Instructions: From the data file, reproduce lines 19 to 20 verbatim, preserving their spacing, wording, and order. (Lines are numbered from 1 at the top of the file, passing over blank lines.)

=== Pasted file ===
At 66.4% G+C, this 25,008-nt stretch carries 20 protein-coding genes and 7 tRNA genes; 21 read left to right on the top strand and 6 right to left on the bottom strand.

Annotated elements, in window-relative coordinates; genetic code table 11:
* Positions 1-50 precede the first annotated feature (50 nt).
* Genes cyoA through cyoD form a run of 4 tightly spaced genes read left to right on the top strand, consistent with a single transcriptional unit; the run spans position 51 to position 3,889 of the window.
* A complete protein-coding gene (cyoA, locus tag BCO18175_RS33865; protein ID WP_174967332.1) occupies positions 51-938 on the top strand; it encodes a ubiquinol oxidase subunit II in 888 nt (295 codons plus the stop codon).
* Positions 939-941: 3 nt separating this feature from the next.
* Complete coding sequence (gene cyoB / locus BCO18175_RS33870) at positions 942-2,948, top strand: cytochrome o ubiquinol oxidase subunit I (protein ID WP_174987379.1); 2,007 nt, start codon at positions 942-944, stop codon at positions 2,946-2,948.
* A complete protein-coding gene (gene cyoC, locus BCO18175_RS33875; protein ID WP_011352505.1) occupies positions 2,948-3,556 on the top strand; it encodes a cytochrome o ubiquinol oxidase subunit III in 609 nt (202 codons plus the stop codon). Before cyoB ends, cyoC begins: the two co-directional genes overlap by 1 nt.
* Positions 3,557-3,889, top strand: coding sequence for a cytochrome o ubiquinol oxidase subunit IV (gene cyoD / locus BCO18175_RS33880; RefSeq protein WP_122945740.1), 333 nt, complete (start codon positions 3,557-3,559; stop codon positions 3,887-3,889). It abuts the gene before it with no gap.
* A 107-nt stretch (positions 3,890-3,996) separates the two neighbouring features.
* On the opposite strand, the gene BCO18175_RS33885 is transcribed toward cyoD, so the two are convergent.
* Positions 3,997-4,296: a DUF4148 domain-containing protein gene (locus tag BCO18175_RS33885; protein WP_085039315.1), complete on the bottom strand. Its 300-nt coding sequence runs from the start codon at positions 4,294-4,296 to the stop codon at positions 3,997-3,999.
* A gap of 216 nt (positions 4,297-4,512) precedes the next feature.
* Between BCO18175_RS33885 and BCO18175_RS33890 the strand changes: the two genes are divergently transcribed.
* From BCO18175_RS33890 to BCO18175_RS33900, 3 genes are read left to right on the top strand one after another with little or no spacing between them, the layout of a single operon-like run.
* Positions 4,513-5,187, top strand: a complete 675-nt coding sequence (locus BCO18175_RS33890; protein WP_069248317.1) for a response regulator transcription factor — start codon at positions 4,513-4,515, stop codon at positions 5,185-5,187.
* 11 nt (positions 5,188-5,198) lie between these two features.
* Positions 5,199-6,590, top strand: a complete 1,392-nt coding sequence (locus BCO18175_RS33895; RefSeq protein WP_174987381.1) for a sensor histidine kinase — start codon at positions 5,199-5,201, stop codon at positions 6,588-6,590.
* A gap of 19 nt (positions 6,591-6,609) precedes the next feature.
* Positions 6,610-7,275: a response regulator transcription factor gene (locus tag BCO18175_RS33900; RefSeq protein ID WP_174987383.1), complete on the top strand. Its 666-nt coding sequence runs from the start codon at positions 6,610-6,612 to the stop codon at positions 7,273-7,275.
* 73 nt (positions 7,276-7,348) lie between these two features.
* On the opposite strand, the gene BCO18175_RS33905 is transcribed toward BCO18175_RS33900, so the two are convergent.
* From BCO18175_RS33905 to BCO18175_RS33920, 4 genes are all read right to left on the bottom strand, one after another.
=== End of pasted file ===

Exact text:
* A gap of 19 nt (positions 6,591-6,609) precedes the next feature.
* Positions 6,610-7,275: a response regulator transcription factor gene (locus tag BCO18175_RS33900; RefSeq protein ID WP_174987383.1), complete on the top strand. Its 666-nt coding sequence runs from the start codon at positions 6,610-6,612 to the stop codon at positions 7,273-7,275.